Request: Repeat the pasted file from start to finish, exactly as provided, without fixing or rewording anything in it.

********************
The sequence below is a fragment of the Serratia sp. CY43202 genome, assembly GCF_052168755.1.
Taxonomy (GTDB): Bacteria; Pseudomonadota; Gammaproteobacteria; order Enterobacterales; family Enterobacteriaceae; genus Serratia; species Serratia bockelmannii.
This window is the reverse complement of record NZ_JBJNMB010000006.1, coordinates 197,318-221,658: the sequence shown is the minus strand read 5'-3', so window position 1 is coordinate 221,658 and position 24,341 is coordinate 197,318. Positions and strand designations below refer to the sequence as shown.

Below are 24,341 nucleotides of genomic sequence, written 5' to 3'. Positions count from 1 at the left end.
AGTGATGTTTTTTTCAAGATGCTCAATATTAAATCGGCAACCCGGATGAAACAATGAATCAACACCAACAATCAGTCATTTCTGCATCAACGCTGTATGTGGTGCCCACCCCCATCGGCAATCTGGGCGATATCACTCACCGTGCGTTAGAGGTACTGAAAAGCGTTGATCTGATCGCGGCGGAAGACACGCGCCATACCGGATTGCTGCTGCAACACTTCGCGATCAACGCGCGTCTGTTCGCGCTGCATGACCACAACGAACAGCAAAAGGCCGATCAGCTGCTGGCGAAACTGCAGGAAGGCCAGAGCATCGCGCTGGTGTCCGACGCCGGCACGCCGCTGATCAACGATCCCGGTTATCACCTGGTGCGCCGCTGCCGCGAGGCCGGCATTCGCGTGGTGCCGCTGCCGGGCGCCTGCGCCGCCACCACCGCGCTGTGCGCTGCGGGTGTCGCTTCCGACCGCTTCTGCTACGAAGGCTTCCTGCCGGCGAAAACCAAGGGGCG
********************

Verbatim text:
The sequence below is a fragment of the Serratia sp. CY43202 genome, assembly GCF_052168755.1.
Taxonomy (GTDB): Bacteria; Pseudomonadota; Gammaproteobacteria; order Enterobacterales; family Enterobacteriaceae; genus Serratia; species Serratia bockelmannii.
This window is the reverse complement of record NZ_JBJNMB010000006.1, coordinates 197,318-221,658: the sequence shown is the minus strand read 5'-3', so window position 1 is coordinate 221,658 and position 24,341 is coordinate 197,318. Positions and strand designations below refer to the sequence as shown.

Below are 24,341 nucleotides of genomic sequence, written 5' to 3'. Positions count from 1 at the left end.
AGTGATGTTTTTTTCAAGATGCTCAATATTAAATCGGCAACCCGGATGAAACAATGAATCAACACCAACAATCAGTCATTTCTGCATCAACGCTGTATGTGGTGCCCACCCCCATCGGCAATCTGGGCGATATCACTCACCGTGCGTTAGAGGTACTGAAAAGCGTTGATCTGATCGCGGCGGAAGACACGCGCCATACCGGATTGCTGCTGCAACACTTCGCGATCAACGCGCGTCTGTTCGCGCTGCATGACCACAACGAACAGCAAAAGGCCGATCAGCTGCTGGCGAAACTGCAGGAAGGCCAGAGCATCGCGCTGGTGTCCGACGCCGGCACGCCGCTGATCAACGATCCCGGTTATCACCTGGTGCGCCGCTGCCGCGAGGCCGGCATTCGCGTGGTGCCGCTGCCGGGCGCCTGCGCCGCCACCACCGCGCTGTGCGCTGCGGGTGTCGCTTCCGACCGCTTCTGCTACGAAGGCTTCCTGCCGGCGAAAACCAAGGGGCG